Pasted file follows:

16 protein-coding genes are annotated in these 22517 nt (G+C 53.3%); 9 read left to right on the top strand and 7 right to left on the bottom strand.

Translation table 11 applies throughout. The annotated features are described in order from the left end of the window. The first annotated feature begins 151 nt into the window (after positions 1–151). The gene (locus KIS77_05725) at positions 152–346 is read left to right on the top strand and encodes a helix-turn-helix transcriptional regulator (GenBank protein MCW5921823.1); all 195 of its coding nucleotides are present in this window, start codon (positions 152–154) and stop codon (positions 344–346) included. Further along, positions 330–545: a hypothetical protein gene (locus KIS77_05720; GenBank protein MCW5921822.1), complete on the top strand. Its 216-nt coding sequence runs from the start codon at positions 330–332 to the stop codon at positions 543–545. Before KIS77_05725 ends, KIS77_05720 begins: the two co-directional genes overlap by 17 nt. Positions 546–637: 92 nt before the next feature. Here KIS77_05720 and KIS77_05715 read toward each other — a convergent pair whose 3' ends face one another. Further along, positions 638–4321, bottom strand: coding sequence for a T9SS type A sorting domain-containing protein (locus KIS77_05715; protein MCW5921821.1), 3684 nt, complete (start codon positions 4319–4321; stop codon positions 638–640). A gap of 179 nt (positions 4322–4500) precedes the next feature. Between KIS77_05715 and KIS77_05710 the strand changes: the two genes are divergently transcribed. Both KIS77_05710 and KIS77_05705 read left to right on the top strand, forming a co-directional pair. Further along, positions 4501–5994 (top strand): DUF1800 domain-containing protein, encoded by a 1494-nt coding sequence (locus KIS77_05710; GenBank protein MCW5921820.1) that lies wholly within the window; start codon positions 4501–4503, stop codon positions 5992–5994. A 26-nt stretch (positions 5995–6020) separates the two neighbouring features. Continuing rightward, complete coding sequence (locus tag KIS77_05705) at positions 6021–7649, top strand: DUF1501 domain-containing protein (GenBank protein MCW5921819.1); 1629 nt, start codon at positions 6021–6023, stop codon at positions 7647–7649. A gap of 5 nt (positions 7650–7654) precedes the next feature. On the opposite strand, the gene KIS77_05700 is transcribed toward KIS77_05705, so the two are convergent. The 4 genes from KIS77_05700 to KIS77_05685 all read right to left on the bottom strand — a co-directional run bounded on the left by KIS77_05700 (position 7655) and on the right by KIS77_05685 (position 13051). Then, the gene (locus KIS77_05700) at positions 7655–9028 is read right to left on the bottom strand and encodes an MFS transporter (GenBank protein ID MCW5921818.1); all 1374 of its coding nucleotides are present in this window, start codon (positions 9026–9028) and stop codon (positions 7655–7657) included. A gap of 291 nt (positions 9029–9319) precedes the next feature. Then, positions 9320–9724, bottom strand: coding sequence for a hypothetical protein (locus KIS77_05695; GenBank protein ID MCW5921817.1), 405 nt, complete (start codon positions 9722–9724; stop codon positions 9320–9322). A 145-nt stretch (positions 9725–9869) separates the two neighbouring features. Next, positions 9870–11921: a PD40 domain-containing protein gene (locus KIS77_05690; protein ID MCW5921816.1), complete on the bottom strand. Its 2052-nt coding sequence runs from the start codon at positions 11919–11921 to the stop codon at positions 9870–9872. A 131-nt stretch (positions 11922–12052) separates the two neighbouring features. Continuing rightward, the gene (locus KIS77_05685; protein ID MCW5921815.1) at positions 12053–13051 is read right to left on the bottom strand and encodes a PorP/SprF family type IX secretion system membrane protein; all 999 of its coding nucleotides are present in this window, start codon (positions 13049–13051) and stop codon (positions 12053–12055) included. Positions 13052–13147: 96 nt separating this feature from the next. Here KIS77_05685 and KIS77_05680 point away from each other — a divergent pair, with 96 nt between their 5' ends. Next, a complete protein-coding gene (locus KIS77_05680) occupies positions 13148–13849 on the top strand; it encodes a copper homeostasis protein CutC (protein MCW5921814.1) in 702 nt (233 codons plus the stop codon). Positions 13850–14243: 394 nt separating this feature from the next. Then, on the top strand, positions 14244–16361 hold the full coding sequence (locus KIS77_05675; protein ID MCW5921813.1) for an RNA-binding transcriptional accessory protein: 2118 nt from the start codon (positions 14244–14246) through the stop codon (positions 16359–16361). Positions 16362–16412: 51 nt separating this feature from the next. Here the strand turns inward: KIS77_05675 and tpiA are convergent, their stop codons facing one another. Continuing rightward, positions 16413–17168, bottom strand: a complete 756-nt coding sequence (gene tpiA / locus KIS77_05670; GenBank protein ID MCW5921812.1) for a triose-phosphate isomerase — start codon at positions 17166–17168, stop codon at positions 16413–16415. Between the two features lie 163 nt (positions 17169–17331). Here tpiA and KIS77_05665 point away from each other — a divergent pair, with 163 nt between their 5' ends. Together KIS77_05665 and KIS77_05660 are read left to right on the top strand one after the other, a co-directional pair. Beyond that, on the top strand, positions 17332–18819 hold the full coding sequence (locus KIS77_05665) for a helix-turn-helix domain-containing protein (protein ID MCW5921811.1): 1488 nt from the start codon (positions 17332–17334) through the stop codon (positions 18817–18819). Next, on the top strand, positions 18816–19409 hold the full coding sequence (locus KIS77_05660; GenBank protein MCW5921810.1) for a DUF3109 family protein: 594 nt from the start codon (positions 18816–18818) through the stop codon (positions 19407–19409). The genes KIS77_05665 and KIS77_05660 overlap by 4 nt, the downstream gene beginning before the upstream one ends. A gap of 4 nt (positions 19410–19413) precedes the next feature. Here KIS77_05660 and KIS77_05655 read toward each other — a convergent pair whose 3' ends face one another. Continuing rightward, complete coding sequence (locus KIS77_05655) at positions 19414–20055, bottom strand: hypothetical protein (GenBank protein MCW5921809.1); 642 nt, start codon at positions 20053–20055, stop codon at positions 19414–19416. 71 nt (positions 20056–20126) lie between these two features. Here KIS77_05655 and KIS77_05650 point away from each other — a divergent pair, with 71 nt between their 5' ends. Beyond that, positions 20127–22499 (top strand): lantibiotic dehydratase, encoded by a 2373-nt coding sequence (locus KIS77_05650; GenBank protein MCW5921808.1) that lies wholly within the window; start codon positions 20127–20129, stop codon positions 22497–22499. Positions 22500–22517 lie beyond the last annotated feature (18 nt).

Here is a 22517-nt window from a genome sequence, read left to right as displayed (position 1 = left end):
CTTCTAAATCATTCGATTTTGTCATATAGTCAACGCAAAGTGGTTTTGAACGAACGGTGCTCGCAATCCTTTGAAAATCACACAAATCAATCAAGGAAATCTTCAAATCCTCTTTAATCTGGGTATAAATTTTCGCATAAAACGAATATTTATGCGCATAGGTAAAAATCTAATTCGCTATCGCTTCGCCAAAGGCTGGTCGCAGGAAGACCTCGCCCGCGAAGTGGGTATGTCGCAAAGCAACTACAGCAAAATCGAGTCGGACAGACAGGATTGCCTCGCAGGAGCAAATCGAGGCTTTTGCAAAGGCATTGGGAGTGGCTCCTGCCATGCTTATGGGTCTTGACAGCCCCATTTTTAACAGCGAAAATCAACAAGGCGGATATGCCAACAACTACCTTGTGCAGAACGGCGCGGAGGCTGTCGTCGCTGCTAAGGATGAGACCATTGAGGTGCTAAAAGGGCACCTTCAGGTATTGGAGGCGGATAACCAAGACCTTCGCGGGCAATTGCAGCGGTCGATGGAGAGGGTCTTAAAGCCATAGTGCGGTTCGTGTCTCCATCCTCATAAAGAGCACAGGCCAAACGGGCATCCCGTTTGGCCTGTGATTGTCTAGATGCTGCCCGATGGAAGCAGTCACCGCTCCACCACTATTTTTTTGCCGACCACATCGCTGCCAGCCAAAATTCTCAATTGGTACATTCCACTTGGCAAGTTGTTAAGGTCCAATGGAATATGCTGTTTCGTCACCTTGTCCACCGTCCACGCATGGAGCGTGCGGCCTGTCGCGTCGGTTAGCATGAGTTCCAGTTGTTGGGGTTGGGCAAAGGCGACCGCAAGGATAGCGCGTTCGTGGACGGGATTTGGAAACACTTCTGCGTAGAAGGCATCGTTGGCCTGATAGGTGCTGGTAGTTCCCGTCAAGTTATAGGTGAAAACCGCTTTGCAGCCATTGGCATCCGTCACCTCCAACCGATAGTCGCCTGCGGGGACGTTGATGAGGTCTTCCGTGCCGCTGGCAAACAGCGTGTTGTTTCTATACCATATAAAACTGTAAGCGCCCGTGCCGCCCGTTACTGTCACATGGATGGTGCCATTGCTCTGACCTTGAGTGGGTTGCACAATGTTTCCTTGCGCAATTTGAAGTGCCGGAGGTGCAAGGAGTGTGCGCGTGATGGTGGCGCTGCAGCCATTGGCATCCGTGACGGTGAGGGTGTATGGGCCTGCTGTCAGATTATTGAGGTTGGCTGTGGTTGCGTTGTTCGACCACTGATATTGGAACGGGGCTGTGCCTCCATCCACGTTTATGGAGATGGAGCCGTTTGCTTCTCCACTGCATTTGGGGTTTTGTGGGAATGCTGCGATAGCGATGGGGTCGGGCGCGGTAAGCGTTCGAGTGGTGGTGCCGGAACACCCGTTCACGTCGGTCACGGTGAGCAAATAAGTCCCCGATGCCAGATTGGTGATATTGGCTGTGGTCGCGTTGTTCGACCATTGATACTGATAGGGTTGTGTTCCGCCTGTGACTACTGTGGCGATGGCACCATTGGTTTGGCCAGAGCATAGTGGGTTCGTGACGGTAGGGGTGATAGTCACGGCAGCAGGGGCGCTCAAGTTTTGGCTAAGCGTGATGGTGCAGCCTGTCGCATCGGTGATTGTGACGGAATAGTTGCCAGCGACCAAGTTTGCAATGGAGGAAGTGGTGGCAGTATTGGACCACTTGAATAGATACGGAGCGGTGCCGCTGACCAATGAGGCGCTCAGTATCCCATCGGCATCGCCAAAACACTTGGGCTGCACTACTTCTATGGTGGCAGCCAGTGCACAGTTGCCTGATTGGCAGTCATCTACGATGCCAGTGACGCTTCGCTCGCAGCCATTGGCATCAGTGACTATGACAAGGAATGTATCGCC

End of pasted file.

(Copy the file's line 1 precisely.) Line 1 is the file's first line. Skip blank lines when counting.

16 protein-coding genes are annotated in these 22517 nt (G+C 53.3%); 9 read left to right on the top strand and 7 right to left on the bottom strand.